monocle asks the president what the people want now. “In 2014 they asked for corruption to be dealt with but in the past two or three years they have asked for employment, so we need investment,” he says. Ever eager to please, he is using the natural resources at his country’s disposal to tempt foreign manufacturers and reel in better-paying jobs. A ban on exports of nickel ore two years ago has resulted in overseas refineries being set up in Indonesia. According to Widodo, the country’s nickel industry is now worth $20bn (€19.5bn) a year, a 15-fold increase on its value when he took office. “Starting in 2022 we will stop bauxite exports so we can produce aluminium here,” he says. “In 2024 we will stop copper exports,” he says. The goal is to become a major production hub for electric vehicles and the strategy is gaining traction. Hyundai opened the country’s first such manufacturing plant this year and the president has been visiting car-makers such as Volkswagen, Toyota and Tesla. “I’m sure that we will be the biggest in the world because Indonesia has the biggest potential for nickel and the best quality,” he says.
The “omnibus law on job creation” is the carrot to this stick. Passed in 2020, it snipped red tape to make investing in Indonesia much easier, from getting a business licence to acquiring land for development. Almost 80 sets of regulation were consolidated into one in what is widely considered a legislative masterstroke, despite some concerns raised by the courts. What’s Widodo’s message for foreign investors? “Indonesia has already changed,” he says.
Chinese investment “Having good relations with China is very important but we are open to all countries. A lot of investors want to be involved in building our new capital city, Nusantara: the United Arab Emirates, Saudi Arabia, South Korea, China. Russia wants to invest in trains – that’s something that came directly from Vladimir Putin.”
The new capital “The original idea came from the first president of Indonesia, Sukarno. The location might be different now but I am only implementing it.”
Political opposition “Opposition is very important but even if there isn’t any, there are still the media and social media. People in Indonesia are opinionated and their comments can be very hard. They bully the politicians.”
Radical Islam “It’s getting better. According to our surveys, about 50 per cent of radicals are back to being moderate but the other 50 per cent of them are still hardliners. Education is the most important thing: informing people about the importance of unity and diversity.”
Boosting tourism “Infrastructure is crucial and so are facilities. Once these are ready we need to come up with events. We have a lot of culture in Indonesia.”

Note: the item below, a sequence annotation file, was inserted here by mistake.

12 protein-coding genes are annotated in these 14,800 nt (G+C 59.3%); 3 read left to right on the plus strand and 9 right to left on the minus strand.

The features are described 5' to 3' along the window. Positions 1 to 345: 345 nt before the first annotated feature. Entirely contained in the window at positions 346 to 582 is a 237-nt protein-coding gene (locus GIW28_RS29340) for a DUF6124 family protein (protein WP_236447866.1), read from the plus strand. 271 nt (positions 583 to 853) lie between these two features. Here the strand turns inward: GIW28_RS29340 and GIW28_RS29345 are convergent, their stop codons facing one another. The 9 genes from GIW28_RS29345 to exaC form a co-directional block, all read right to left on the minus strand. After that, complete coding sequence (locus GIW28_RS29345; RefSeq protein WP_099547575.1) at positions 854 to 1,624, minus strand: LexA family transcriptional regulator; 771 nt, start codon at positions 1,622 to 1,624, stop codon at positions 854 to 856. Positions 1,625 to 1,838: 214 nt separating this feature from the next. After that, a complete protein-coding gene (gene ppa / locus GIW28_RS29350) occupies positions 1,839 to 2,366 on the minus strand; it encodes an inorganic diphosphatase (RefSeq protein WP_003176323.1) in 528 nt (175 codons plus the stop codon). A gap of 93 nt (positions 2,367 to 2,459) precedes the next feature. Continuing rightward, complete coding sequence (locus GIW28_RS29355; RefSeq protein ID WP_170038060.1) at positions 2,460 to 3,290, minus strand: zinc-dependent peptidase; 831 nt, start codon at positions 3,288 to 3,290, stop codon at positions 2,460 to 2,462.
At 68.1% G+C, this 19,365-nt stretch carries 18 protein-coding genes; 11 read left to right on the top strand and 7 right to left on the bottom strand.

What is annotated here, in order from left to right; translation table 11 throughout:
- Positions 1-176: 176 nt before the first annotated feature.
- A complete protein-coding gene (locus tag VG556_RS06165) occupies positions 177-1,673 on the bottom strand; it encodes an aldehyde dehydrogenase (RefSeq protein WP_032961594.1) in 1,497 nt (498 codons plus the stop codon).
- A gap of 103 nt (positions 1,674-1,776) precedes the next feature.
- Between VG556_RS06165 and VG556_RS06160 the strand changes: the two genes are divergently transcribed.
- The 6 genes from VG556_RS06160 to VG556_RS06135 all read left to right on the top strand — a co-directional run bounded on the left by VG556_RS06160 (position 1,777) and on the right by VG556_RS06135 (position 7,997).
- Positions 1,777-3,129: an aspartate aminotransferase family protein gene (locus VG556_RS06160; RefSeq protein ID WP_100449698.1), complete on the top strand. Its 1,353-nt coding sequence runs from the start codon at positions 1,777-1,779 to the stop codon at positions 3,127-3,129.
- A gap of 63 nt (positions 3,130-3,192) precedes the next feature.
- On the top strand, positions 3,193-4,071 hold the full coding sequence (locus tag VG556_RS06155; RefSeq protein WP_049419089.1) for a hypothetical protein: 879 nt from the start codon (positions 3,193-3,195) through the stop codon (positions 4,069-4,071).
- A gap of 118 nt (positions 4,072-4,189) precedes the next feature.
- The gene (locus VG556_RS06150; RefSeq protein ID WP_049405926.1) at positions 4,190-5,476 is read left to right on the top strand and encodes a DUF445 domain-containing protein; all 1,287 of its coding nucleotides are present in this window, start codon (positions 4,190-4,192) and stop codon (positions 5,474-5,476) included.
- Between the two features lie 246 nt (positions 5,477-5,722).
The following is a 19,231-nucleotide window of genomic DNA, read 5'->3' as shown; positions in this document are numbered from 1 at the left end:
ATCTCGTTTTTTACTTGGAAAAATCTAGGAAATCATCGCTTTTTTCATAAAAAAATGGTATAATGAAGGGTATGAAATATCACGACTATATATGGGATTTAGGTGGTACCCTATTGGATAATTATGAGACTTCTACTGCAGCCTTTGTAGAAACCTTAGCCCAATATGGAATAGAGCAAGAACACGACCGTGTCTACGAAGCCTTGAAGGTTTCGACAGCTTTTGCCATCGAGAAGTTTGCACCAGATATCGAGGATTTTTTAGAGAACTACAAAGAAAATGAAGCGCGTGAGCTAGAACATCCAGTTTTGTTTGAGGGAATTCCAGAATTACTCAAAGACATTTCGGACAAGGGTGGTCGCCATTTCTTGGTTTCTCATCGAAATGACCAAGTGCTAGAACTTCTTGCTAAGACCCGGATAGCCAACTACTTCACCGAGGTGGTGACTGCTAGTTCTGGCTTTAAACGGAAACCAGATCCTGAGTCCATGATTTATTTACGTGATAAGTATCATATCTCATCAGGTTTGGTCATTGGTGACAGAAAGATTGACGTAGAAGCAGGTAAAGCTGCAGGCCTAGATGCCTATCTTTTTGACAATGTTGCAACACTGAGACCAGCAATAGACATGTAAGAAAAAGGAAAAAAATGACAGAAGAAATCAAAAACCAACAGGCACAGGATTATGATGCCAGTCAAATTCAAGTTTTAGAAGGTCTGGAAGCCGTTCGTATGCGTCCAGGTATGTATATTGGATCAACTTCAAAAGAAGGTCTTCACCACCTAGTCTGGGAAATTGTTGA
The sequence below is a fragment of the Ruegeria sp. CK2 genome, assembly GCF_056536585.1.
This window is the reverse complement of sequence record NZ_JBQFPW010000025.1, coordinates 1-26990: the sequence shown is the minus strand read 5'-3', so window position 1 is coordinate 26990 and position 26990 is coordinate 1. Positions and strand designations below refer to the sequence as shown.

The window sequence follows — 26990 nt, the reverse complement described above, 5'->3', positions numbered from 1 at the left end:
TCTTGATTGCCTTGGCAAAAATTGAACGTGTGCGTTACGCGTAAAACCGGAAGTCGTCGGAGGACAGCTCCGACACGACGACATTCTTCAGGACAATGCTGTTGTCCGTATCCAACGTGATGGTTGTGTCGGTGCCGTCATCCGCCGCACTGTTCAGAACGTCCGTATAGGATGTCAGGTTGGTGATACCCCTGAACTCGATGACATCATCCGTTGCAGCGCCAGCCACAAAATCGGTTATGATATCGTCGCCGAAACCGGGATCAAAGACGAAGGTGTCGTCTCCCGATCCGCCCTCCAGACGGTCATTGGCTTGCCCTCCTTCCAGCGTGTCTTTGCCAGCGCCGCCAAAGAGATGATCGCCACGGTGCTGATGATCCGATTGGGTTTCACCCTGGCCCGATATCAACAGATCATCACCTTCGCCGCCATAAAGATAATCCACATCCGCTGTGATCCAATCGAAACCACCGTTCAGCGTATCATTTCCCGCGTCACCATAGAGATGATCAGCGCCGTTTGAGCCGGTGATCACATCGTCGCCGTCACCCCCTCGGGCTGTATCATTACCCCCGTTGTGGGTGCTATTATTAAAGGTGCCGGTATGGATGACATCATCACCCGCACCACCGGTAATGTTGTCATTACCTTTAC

Attracting foreign investors “They need software engineers so they always ask me about human resources. I tell them that many Indonesian students study in the US and the UK. After we have built the infrastructure, developing our human resources is a priority.”
It takes two hours to sail from Labuan Bajo to Rinca in the Komodo National Park. There’s a jovial mood on deck that is far removed from the rough-and-tumble of Jakarta, where political manoeuvring is under way ahead of the next national election. Several ministers have come along and this mini-cabinet sits together, enjoying the sea breeze while cracking jokes. Widodo looks equally at ease. Eight years in office have added faint lines to his face but it’s not hard to imagine him diving off the boat into the sea; Indonesia’s seventh president since independence grew up in a humble house by a river and swam every day.
Widodo’s election in 2014 signalled a shift in Indonesian politics. He was the first leader to come from outside the ruling elite or military. “Jokowi changed how we view the presidency and showed us that it’s possible to be a leader without a political party,” says Vermonte. This part of his legacy is secure. Yet there’s a growing disappointment that he has not done more to disrupt a system in which the main political parties are vehicles for former presidents, tycoons and rich families to exert power. Analysts have called it an oligarchy government; under Widodo’s tenure the flaws in Indonesia’s democracy have at times looked stark. Some have even drawn comparisons with the Suharto era, between the late 1960s and 1998. Indonesia’s authoritarian leader was toppled by protests after 31 years, paving the way for democracy. “Jokowi enjoys power,” says Noor, who cites democratic stagnation as the president’s biggest black mark. “He can do anything now, including developing democracy, but there’s no interest.”
Unlike, say, Emmanuel Macron, who created an independent party before taking the Élysée Palace, Widodo was picked to be the candidate of the Indonesian Democratic Party of Struggle (pdi-p). It was founded and chaired by Megawati Sukarnoputri, a former president and daughter of the founder of modern Indonesia, Sukarno, leader of the struggle against Dutch colonialists. Under Sukarnoputri’s patronage, Widodo has assembled a coalition consisting of seven out of nine parties. “A strong coalition is required to support effective policies and implementation and to address global disruption,” says Widodo. His government enjoys 84 per cent of parliamentary support and little political opposition; the new capital, Nusantara, won the backing of almost every party. For him this is a realisation of Pancasila – Indonesia’s five founding principles – one of which calls for a democracy guided by consensus among elected representatives. What does he see as the biggest danger to democracy? “Hardliners and Islamists,” he says. That’s a quieter cohort nowadays, having been snuffed out or brought into Widodo’s big tent.
Coalition-building is not new in Indonesia. Widodo is just better at it – a testament, perhaps, to his pragmatism and outsider status. “Jokowi is doing what you do in Indonesia and he’s a very acceptable president for the elite,” says Max Lane, a visiting senior fellow at Singapore’s iseas-Yusof Ishak Institute. “He’s no threat because he doesn’t represent any party and the word ‘dynasty’ for the Jokowi family is ridiculous.” Lane calls Indonesia a country of no contrasts: a liberal democracy with a free media but no political opposition. “The reason why there is no political opposition is not that opposition is suppressed or that opposition is prevented in any way; there just isn’t any,” he says. “There are civil society groups that criticise policies but there is no one putting themselves forward as an alternative government.”